Daimler got lucky with Marcela Craciunescu. Five years ago, the Romanian software developer was at Alcatel-Lucent developing a fourth-generation mobile network for the U.S. telecommunications companies in Timisoara. Craciunescu's sister, who had moved to Stuttgart, Germany, from Romania, suggested she consider working for the city's best-known company, Daimler.
While Craciunescu didn't speak German, the programmer was looking for a change and found herself researching the question: What is Daimler?
When she learned that it was the parent of premium brand Mercedes-Benz, her curiosity was piqued. She decided to apply for a role as a systems developer at the group's captive financial services business.
"They were impressed that I was more interested in the position itself than simply working for Daimler," she recalled in September in Stockholm during the Me Convention, which was co-sponsored by Mercedes.
IT specialists such as Craciunescu are in high demand as German automakers battle to lure programmers, coders and developers for smartphone-enabled mobility services. Companies such as Volkswagen Group and Daimler are reinventing themselves to attract a new generation of tech- savvy employees.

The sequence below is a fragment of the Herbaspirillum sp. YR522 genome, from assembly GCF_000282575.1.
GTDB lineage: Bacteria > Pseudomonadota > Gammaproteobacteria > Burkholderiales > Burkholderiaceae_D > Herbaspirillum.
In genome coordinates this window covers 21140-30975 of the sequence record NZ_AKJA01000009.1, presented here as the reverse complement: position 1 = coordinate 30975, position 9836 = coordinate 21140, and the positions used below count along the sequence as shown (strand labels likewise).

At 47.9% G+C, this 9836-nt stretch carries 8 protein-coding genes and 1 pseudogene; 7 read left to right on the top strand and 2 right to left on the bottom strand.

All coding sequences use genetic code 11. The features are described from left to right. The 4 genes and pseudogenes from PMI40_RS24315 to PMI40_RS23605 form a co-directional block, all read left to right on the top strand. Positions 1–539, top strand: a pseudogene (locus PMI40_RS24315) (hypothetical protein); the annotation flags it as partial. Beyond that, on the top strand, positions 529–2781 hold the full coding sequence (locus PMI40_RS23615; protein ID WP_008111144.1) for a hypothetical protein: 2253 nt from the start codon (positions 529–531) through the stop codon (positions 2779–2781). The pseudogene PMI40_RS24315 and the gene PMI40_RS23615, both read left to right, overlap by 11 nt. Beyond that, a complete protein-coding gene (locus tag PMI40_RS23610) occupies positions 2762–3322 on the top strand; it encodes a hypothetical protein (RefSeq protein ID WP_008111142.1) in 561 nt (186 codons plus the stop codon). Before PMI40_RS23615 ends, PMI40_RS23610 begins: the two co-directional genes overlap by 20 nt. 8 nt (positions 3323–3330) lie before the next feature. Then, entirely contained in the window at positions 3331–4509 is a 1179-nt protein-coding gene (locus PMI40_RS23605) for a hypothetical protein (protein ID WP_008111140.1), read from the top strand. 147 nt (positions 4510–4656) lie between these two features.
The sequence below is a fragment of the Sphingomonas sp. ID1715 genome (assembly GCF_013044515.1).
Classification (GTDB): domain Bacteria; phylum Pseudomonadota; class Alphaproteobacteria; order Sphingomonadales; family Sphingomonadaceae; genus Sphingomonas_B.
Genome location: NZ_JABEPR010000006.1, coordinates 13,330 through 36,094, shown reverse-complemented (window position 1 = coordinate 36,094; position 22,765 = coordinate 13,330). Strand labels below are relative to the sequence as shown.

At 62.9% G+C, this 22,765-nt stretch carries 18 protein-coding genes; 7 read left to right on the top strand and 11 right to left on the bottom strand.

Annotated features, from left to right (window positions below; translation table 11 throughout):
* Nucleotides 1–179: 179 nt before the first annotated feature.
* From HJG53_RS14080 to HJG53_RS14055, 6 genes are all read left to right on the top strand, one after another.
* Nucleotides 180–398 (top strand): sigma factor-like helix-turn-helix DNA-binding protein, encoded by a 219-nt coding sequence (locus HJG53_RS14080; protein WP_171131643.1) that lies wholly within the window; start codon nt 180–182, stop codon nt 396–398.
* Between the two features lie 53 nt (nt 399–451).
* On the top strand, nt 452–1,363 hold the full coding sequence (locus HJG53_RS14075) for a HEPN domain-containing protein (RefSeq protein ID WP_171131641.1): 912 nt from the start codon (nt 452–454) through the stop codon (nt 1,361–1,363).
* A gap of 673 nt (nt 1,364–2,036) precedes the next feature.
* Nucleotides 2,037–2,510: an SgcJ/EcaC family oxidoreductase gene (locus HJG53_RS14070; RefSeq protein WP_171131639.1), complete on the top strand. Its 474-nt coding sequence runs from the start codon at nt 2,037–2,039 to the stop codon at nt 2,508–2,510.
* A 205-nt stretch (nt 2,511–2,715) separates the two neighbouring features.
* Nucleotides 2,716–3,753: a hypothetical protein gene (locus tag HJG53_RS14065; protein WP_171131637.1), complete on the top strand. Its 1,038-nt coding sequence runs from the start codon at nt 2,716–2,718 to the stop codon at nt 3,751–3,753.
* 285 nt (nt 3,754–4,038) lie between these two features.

VW Group premium brand Audi, for example, now describes itself as a "premium digital car company." BMW went further by purging any direct reference to its traditional product in the group's mission statement. Instead, the company with the word "motor" as its middle name aims to be seen as a "tech company for premium mobility."
Mercedes, meanwhile, opted to unveil its new CLA last month at CES in Las Vegas, where incoming Daimler CEO Ola Källenius said the automaker now operates "as a software company [that] builds trailblazing mobile devices." At the World Economic Forum in Davos, Switzerland, last month VW Group CEO Herbert Diess said he now leads a "software-driven car company."
Are these just superficial attempts to change investor perceptions and to appear trendy? To better understand where the car industry stood in relation to other industries, consultancy Bearing Point conducted a survey among automotive executives across Europe, the U.S. and Asia. It mapped their comments against those from counterparts in the telecommunications, banking and tech sectors.